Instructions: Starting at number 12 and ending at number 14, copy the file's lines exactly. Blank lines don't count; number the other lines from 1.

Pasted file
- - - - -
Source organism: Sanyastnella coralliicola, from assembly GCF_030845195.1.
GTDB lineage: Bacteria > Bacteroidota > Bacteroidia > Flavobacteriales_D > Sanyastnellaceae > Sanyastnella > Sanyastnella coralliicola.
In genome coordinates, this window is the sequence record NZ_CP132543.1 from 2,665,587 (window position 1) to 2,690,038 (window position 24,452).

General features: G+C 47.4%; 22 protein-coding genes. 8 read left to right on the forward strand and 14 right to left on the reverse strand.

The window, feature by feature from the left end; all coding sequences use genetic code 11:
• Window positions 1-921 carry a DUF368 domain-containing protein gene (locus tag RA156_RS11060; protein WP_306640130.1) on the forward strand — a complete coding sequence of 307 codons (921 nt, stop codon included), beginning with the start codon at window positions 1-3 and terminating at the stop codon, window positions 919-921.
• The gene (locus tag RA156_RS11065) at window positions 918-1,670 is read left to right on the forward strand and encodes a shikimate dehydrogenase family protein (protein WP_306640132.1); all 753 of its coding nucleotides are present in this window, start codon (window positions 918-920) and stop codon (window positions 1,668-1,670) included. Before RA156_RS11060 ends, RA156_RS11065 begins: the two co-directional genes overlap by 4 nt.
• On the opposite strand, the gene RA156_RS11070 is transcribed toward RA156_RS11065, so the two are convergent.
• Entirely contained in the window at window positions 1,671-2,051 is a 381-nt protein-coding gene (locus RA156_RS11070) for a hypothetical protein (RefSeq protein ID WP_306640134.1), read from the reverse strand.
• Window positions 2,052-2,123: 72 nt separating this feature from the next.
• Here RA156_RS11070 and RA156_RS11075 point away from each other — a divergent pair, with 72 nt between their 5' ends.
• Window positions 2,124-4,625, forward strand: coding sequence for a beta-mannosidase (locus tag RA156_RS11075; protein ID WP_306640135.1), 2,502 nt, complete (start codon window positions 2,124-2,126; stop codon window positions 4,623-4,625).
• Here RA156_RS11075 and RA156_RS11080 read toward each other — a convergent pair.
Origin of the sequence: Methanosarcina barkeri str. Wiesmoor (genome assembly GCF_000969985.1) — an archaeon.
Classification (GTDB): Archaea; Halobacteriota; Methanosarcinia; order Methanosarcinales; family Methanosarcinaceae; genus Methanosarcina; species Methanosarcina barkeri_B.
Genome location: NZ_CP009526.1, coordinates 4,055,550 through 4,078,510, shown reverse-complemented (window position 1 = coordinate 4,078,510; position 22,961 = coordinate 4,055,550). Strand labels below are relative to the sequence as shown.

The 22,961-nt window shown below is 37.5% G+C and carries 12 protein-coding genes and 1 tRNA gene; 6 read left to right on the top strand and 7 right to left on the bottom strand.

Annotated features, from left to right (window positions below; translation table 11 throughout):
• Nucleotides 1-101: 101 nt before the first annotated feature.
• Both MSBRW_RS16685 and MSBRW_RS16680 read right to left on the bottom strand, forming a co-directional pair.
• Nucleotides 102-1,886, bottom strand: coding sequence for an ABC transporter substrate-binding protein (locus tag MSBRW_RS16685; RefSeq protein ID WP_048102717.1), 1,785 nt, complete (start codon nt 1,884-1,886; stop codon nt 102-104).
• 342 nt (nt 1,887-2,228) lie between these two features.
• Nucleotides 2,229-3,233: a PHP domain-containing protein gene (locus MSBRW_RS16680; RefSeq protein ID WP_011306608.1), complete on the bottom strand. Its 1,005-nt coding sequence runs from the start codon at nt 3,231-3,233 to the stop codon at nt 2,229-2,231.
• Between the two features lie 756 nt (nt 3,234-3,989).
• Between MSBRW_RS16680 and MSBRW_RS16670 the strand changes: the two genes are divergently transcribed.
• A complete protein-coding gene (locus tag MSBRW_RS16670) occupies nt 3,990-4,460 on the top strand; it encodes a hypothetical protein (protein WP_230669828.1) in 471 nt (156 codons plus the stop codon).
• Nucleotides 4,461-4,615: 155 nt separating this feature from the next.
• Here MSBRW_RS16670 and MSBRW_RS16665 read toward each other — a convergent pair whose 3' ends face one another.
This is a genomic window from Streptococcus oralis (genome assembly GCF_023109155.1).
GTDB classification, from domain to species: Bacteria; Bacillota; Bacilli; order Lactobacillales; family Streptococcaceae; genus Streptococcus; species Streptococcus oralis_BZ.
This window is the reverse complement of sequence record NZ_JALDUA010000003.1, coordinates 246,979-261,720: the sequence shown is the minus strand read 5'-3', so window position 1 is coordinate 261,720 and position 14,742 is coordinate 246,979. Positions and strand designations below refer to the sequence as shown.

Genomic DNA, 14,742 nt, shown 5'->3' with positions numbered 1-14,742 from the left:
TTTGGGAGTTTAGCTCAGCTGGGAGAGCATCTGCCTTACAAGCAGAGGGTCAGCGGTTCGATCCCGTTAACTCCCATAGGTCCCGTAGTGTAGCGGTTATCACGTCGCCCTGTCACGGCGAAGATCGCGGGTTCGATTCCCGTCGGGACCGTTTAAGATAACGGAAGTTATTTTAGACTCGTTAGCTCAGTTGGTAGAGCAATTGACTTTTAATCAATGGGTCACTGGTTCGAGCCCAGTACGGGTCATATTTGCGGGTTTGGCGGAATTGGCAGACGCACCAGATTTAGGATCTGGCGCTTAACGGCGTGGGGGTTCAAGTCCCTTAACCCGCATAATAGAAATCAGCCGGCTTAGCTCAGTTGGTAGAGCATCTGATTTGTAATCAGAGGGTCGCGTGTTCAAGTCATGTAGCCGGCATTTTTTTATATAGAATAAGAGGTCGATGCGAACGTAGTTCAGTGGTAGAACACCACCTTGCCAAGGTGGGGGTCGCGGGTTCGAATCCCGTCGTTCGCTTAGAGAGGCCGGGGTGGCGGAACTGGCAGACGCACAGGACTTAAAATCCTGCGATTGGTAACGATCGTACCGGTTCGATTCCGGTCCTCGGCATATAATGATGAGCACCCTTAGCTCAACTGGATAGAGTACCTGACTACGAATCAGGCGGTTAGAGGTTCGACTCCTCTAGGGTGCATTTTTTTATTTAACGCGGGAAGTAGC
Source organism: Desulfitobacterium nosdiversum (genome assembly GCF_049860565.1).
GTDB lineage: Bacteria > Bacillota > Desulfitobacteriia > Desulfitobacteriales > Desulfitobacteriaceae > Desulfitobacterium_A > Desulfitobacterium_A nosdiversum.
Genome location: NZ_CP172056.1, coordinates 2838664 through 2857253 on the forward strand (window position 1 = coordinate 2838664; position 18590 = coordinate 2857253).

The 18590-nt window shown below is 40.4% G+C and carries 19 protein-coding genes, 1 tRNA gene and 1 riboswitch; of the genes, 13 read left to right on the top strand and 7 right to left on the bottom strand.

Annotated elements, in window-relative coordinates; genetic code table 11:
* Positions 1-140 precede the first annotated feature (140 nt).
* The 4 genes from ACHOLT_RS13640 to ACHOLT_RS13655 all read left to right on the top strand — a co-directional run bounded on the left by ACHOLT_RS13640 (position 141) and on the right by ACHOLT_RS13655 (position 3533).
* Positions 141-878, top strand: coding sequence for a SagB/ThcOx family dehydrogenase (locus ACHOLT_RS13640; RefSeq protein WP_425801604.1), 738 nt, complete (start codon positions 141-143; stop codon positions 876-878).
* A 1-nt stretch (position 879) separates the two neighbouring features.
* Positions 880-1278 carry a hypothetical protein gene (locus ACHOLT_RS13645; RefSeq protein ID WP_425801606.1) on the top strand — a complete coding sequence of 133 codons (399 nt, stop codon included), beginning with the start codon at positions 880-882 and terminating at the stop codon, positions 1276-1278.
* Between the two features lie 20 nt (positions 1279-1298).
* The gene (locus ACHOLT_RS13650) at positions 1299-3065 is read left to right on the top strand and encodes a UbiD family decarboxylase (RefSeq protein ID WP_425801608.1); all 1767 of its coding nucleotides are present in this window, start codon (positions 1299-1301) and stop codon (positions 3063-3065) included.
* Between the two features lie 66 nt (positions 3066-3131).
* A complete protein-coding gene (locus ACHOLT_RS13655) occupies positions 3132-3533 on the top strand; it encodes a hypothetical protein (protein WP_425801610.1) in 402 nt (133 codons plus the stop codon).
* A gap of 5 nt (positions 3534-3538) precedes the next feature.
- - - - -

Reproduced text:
• Window positions 2,124-4,625, forward strand: coding sequence for a beta-mannosidase (locus tag RA156_RS11075; protein ID WP_306640135.1), 2,502 nt, complete (start codon window positions 2,124-2,126; stop codon window positions 4,623-4,625).
• Here RA156_RS11075 and RA156_RS11080 read toward each other — a convergent pair.
Origin of the sequence: Methanosarcina barkeri str. Wiesmoor (genome assembly GCF_000969985.1) — an archaeon.